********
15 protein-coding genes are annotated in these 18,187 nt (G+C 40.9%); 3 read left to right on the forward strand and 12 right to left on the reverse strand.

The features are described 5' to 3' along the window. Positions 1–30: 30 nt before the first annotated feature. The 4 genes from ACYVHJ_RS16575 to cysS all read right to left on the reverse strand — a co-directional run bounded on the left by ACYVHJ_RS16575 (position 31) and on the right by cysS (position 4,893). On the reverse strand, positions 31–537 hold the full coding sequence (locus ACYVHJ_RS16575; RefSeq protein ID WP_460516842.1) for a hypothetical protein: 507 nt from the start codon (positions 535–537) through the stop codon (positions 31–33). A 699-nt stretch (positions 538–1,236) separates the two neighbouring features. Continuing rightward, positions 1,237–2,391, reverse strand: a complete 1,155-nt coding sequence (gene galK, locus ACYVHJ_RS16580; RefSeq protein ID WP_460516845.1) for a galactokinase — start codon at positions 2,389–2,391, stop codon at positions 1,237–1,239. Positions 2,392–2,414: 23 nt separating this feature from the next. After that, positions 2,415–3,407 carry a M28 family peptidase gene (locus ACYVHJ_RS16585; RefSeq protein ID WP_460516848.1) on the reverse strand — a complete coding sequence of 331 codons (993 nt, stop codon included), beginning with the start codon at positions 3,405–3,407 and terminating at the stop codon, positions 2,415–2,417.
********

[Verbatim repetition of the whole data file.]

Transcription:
15 protein-coding genes are annotated in these 18,187 nt (G+C 40.9%); 3 read left to right on the forward strand and 12 right to left on the reverse strand.

The features are described 5' to 3' along the window. Positions 1–30: 30 nt before the first annotated feature. The 4 genes from ACYVHJ_RS16575 to cysS all read right to left on the reverse strand — a co-directional run bounded on the left by ACYVHJ_RS16575 (position 31) and on the right by cysS (position 4,893). On the reverse strand, positions 31–537 hold the full coding sequence (locus ACYVHJ_RS16575; RefSeq protein ID WP_460516842.1) for a hypothetical protein: 507 nt from the start codon (positions 535–537) through the stop codon (positions 31–33). A 699-nt stretch (positions 538–1,236) separates the two neighbouring features. Continuing rightward, positions 1,237–2,391, reverse strand: a complete 1,155-nt coding sequence (gene galK, locus ACYVHJ_RS16580; RefSeq protein ID WP_460516845.1) for a galactokinase — start codon at positions 2,389–2,391, stop codon at positions 1,237–1,239. Positions 2,392–2,414: 23 nt separating this feature from the next. After that, positions 2,415–3,407 carry a M28 family peptidase gene (locus ACYVHJ_RS16585; RefSeq protein ID WP_460516848.1) on the reverse strand — a complete coding sequence of 331 codons (993 nt, stop codon included), beginning with the start codon at positions 3,405–3,407 and terminating at the stop codon, positions 2,415–2,417.